BECKER: The process that they're objecting to is a side agreement to the main agreement that they signed in 2012. The auto companies insisted on a reopener provision, a midterm review to reevaluate whether the standards were properly set in 2012. The government just finished that reevaluation. They spent $30 million over a couple years taking apart vehicles, looking at each component of the engines, of the transmissions, trying to figure out what would it cost the auto companies to make these vehicles more efficient. In the evaluation, they concluded that there was ample technology to meet the standards, that the technology worked, it was cost-effective -- In fact, more cost-effective than the administration had estimated in 2012 when they promulgated the standards -- and the industry had in fact become extremely profitable and was very successful selling these vehicles. The industry can meet these standards without making any electric cars and only a small number of hybrids, as long as they incorporate better technology on their conventional vehicles, and they've begun to do that. They need to continue.
CURWOOD: But what about the auto industry's claim that complying with the fuel economy standards would cause the loss of more than 1 million American jobs?
BECKER: It's sort of interesting. They say that there would be more than a million jobs lost, but their letter also indicates that that's more people that work at Ford, GM and Chrysler assembling vehicles. So they're not telling the truth. The auto industry has put 700,000 people to work since these standards started being implemented. That's because these standards require more technology, more time from workers assembling them, but the cost of that is incorporated into the vehicle, the consumer buys it, and they save money in turn because they're paying less for gas, and the savings of the gas pump more than make up for the better technology that they're buying.
CURWOOD: Tell me, how much carbon dioxide would the fuel economy standards potentially keep out of the atmosphere, and how important would these be to the US commitment on the Paris Agreement?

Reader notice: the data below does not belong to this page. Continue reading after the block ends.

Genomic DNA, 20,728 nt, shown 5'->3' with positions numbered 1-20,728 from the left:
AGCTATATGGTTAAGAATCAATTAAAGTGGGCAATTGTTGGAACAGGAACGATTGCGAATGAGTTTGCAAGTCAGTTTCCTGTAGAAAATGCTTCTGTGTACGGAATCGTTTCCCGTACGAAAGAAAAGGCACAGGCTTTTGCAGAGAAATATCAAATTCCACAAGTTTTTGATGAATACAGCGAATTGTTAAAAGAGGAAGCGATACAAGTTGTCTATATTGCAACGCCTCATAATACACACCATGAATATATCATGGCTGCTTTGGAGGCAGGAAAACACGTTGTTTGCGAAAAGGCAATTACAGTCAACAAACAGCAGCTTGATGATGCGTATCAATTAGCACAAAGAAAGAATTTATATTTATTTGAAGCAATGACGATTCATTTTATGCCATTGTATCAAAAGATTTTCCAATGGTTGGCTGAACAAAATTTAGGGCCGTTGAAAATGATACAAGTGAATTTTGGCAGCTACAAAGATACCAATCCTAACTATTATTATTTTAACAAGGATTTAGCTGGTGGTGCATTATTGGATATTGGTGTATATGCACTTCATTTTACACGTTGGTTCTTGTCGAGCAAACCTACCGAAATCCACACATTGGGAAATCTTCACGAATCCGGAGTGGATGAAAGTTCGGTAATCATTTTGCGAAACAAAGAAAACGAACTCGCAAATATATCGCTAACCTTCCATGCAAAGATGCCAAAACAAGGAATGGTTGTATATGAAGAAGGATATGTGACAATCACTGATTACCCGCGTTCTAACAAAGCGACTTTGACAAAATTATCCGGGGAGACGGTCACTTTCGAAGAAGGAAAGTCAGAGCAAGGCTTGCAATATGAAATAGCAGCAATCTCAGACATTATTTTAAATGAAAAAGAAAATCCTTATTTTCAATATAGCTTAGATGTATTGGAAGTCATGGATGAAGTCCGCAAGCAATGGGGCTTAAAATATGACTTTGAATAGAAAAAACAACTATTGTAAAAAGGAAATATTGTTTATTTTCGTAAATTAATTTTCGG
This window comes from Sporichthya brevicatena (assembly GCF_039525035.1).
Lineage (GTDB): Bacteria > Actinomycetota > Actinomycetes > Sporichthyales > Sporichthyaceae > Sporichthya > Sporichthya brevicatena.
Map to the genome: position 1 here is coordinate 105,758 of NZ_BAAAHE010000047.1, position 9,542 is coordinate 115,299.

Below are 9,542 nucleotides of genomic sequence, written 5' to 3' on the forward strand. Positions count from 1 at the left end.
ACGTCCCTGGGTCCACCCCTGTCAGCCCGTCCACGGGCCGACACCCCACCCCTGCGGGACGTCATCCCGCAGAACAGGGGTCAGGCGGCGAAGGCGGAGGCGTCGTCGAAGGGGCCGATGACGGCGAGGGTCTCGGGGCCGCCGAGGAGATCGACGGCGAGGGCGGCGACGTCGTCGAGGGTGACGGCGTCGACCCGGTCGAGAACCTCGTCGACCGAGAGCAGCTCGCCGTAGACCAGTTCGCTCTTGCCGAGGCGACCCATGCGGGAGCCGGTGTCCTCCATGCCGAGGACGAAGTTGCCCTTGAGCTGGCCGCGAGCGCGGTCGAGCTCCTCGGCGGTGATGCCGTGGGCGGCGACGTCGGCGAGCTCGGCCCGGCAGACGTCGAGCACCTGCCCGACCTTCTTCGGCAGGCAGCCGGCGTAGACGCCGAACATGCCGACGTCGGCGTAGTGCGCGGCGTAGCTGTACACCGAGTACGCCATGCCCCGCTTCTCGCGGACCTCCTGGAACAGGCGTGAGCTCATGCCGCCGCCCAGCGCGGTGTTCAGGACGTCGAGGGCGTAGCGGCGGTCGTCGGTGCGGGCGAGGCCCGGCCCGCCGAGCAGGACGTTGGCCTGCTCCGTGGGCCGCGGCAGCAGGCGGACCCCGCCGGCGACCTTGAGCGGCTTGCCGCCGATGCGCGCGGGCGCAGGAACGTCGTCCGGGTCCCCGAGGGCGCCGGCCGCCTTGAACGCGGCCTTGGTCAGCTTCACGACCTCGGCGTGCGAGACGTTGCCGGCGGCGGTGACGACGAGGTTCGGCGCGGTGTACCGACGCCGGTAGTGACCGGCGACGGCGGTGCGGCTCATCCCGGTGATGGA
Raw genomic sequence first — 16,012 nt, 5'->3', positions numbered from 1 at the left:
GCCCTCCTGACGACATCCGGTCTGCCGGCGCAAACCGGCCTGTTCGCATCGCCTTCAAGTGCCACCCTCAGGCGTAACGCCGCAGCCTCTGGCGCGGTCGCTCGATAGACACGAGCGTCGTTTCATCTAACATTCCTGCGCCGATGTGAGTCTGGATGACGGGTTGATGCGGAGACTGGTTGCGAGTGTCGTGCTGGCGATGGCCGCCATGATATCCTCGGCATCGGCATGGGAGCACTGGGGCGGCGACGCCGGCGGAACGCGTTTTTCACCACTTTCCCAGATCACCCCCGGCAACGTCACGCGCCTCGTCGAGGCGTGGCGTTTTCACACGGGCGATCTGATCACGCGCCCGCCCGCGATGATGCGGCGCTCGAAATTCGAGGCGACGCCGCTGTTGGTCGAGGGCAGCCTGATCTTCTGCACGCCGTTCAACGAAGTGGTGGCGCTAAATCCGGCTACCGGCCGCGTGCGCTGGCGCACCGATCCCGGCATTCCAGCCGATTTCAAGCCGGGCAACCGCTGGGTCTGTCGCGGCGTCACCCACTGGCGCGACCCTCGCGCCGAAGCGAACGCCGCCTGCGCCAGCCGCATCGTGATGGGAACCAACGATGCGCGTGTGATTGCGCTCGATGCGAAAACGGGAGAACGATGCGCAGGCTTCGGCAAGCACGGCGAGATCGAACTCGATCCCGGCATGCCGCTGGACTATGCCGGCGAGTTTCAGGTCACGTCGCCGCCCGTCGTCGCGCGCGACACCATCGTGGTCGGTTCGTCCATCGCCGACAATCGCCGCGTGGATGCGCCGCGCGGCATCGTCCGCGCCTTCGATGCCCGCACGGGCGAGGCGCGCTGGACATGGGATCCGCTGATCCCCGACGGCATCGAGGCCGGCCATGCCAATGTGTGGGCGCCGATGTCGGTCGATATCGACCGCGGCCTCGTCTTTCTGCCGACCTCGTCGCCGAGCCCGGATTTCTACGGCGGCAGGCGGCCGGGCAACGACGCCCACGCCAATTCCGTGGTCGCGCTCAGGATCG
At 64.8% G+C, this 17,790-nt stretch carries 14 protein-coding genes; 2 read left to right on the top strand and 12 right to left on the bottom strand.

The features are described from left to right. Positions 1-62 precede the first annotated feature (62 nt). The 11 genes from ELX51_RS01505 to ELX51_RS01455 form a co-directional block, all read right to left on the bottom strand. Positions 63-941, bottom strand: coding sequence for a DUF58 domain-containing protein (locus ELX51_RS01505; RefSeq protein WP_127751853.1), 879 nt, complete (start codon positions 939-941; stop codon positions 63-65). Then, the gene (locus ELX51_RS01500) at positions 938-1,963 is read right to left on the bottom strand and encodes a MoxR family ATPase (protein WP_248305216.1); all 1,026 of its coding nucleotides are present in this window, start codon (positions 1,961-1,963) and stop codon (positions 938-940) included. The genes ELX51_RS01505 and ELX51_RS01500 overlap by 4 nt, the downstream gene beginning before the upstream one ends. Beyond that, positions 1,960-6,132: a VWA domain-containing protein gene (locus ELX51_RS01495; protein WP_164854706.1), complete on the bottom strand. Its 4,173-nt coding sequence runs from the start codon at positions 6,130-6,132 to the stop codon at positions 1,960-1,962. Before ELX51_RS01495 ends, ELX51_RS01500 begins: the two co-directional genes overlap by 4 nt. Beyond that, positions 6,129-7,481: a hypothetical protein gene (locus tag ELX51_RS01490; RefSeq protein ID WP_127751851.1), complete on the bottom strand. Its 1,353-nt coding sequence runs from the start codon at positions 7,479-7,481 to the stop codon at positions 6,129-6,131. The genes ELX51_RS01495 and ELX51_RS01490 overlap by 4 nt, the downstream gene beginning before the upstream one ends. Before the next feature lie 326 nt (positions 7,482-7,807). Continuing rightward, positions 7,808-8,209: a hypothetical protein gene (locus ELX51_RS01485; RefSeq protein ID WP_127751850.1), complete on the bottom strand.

BECKER: If the Obama standards are implemented, they will save 12 billion barrels of oil, eliminate six billion metric tons of carbon dioxide pollution, and save consumers over a $1 trillion at the gas pump over the life of the program. That's a lot. That's the biggest single step any nation has ever taken on cutting global warming pollution. The Trump administration has already expressed hostility to the Clean Power Plan, the power plan rules that President Obama had developed. That was roughly half of what it would take to meet the Paris goals. The car standards would be a little less than another half, and so together that would devastate Paris agreement, but more importantly would mean six billion tons more carbon dioxide pollution in the atmosphere than without these rules. That's just the car rules.
CURWOOD: Now, where does California fit in here? It's had tighter emission standards than the rest of the country, but to what extent will it still be allowed to lead?
BECKER: That's a very important question. When the Clean Air Act was first passed around 1970, California said, look, we've got much worse air pollution than other parts of the country, and we already have tighter rules in California that you're considering putting on the books for the country. It doesn't make sense for us to go backward, and so they were given a special provision that says they can have tougher air pollution emissions rules than the rest of the country, as long as EPA signs off on it. And they said, if auto companies as part of this negotiation agree to follow the federal rules set 2012 -- the 50-plus mile per gallon standards -- we will deem that to be compliant with California's tougher law. And there are about a dozen states that follow the California rules, all together it's about 40 percent of the car-buying public, and they will be able to enforce the California rules as well.
CURWOOD: The EPA has to agree for California to have its own rules. What if the Trump administration and its new EPA administrator, Mr. Pruitt, says, "No, no, no, no, California, you don't have that deal anymore".